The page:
Don’t Worry about Dying, Worry about Not Living
I have always been a fitness enthusiast. As a child I would go for bharatnatyam classes. I played throwball in school and college and I used to swim regularly. When I was pregnant with my first child, I was diagnosed with borderline gestational diabetes (high sugar levels in pregnancy). Since I was in London at the time, I was able to control my sugar levels with lots of walking as is the norm in European countries and some diet changes. That way I didn’t gain too much weight either. But during my second pregnancy, my sugars shot up once again and I had to start taking insulin. As a result I put on almost 18 kgs. My mother is a diabetic, so after my delivery my diabetologist warned me to control my weight and sugar with regular diet and exercise or else run the risk of being a full blown type II diabetic.
That set off a cycle of preventive yearly physical check-ups with blood tests etc. and I tried to do some conscious dieting but my exhausting routine of managing two kids, my clinic, my home and commute was leaving me little energy to exercise regularly. I started going for on off zumba classes and doing some fledgling runs as a variety in the exercise routine. I did a 10k run at the Pune International marathon in 2013. I managed to lose almost my entire pregnancy weight and started training with Pune Running in the university in early 2015 with Sudhindra and Vikas.
With a few months of training I ran my first half marathon at NIO in July 2015.
Unfortunately in August 2015, I was diagnosed with breast cancer. I underwent surgery and started chemotherapy sessions. Without a doubt this put a firm spoke in the wheels of my life but being a positive person by nature, I knew I could face the illness with my belief that science has progressed to such an extent that breast cancer is curable with a good survival rate. I am very lucky to have a huge support system in the form of my husband, family and friends who encouraged me to start light exercise in the form of walks in my society after 10 days of my surgery. My oncologist egged me to start running again but I was not confident if I had the energy for a marathon as chemotherapy is physically exhausting.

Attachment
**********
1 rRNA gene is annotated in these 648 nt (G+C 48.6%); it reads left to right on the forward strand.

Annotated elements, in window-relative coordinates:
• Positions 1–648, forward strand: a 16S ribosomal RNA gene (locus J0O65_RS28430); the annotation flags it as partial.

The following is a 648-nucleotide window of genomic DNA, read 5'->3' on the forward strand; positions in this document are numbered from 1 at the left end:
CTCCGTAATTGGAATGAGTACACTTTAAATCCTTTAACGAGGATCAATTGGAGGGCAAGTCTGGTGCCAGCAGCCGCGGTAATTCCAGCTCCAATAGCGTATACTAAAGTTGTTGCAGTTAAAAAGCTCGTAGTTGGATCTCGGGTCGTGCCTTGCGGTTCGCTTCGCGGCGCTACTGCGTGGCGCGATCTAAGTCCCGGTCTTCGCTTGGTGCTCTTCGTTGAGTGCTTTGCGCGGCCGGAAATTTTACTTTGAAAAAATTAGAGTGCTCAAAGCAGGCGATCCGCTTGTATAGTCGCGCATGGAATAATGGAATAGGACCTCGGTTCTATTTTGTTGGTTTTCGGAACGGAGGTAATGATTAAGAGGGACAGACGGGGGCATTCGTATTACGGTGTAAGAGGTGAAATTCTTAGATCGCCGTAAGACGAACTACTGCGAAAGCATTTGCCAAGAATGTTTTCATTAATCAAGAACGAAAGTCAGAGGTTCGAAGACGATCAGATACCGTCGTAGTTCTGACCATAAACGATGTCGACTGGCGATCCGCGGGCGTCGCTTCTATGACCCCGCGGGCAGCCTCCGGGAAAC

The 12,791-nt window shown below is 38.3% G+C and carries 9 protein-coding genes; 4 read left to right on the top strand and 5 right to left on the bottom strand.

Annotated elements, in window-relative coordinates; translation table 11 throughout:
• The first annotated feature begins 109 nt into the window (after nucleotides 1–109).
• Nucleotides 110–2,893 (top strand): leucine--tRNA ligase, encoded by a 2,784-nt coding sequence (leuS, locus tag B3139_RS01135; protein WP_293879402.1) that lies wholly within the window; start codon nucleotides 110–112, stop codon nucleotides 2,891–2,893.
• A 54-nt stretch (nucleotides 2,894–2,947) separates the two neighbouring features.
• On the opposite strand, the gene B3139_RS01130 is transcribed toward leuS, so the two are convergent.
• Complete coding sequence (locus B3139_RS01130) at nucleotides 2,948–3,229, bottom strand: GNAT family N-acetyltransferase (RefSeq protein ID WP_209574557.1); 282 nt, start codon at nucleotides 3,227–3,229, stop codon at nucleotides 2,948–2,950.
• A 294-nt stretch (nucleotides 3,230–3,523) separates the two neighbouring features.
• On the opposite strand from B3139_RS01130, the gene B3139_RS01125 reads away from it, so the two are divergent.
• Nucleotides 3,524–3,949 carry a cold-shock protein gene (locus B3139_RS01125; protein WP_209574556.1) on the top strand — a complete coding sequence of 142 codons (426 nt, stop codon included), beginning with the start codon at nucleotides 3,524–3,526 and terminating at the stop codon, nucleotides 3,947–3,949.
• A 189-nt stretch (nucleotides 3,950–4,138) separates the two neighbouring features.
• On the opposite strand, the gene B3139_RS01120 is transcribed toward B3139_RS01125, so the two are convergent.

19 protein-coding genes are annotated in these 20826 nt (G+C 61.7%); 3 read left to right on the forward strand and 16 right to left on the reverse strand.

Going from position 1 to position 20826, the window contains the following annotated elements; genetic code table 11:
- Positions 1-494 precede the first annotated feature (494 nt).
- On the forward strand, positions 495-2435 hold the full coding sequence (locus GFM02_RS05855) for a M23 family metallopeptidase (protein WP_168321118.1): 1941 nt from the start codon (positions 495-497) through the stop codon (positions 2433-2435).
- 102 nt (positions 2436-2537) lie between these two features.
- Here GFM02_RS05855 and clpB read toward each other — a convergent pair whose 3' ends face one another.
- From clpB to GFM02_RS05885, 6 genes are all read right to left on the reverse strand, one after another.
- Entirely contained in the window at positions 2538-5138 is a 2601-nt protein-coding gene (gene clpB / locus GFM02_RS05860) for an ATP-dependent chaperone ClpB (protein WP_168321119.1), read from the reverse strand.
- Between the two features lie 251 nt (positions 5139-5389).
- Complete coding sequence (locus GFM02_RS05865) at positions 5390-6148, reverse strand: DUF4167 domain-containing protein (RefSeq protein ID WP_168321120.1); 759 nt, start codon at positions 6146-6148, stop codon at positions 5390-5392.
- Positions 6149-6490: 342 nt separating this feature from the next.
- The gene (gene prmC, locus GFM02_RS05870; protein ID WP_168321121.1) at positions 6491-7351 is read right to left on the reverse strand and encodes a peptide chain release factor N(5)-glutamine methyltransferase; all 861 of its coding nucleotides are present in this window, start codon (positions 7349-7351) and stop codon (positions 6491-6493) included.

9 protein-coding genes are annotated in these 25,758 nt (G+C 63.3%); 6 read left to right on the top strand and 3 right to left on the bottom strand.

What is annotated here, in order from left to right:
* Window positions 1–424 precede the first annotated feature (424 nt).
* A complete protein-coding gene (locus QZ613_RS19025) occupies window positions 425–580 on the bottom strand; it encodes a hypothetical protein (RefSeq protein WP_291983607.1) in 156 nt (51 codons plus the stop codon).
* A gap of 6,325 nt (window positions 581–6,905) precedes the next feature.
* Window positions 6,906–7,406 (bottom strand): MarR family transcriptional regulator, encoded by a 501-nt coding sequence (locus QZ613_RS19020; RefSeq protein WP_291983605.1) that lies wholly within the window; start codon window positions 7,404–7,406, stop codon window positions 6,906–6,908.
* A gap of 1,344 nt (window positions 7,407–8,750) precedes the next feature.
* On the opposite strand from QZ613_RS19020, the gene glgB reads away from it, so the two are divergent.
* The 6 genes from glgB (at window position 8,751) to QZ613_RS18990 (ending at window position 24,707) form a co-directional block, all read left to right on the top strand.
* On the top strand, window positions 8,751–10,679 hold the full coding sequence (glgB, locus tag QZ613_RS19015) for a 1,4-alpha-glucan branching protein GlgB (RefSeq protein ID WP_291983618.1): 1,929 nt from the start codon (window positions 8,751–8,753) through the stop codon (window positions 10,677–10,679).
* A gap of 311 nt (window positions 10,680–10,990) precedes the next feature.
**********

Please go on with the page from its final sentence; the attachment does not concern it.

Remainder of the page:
Around the second week after my first chemotherapy session, I made up my mind to start training for marathons again, but I was afraid I did not have the energy and now I had lost full range of movement in my right arm due to surgery coupled with a chemotherapy port that hurt with almost every lift of my arm. I started doing the mandatory stretching and realized my body had not forgotten the exercises and I could easily do them. Encouraged by this, I did my first 2k run after my diagnosis in mid September 2015. What an emotional high that was as memories of my post surgery came flooding back when I had to forego Satara Hill Marathon and I felt with cancer I would now have to let go of things I am passionate about and completely modify my lifestyle. I cried that day, for how unpredicatable life is and at times how hard but they were tears of relief too since I realized I could continue my passion of running, but I had to be strong mentally since your mind can dictate how your body reacts.
Around this time Dr. Mitali Upadhye, my fellow runner, a mind body healer, and Pinkathon ambassador suggested me to become a Pinkathon ambassador. I ran my first 5k Pinkathon with the Shero Squad of cancer survivors in November 2015. Mr. Milind Soman started the Pinkathon event to promote breast cancer awareness and I made a promotional video for it at the time. My story was subsequently featured in Pune Mirror where I spoke about how I feel a positive energy flowing through me when I run. Running also helped minimize the side effects of chemotherapy. Though I had joint pains and numbness in my fingers and toes, I could forget them when I was doing my strength training, running and zumba.
My tryst with running continues……..
I have continued running and training whenever I was well through these last 6 months of chemotherapy. I ran the 7k freedom run on 26th January 2016. I followed it up with my first 10k run after my diagnosis a day before my last chemotherapy session in early February 2016 with my husband Mandar Doiphode and Prakash Dumbre of Pune Running. It was an unreal experience as I was so unsure of myself, of whether I had the physical energy or the mental capacity to do a long run. In the end it turned out to be a combination of my positive thinking, inner strength and determination to beat the odds of dying due to cancer that ultimately charged my body with the endurance required for a long run.
My Pune Running buddies Vikas, Vinita, Pooja, Anupama, Maithili, Krutika, Prasad, Mahesh, Sunil Dani, Bhagwanji, Shibani, Sudhindra, Nikhil to name a few constantly motivate me. I still have to complete radiation therapy, but I have set myself the goal of doing 10k plus runs every Sunday so that I can do my first half marathon after my diagnosis with Vikas in the LSOM in March 2016.
My motto is “don’t worry about dying, worry about not living”.